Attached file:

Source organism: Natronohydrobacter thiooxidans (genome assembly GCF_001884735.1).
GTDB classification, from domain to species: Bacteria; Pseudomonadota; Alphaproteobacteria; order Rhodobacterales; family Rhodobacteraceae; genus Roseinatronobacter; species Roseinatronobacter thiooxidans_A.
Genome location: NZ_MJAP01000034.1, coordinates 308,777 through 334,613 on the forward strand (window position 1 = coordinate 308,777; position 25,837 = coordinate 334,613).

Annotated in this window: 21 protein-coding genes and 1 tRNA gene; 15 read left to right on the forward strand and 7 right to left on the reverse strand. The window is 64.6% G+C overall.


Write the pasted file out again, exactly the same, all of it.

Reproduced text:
Source organism: Natronohydrobacter thiooxidans (genome assembly GCF_001884735.1).
GTDB classification, from domain to species: Bacteria; Pseudomonadota; Alphaproteobacteria; order Rhodobacterales; family Rhodobacteraceae; genus Roseinatronobacter; species Roseinatronobacter thiooxidans_A.
Genome location: NZ_MJAP01000034.1, coordinates 308,777 through 334,613 on the forward strand (window position 1 = coordinate 308,777; position 25,837 = coordinate 334,613).

Annotated in this window: 21 protein-coding genes and 1 tRNA gene; 15 read left to right on the forward strand and 7 right to left on the reverse strand. The window is 64.6% G+C overall.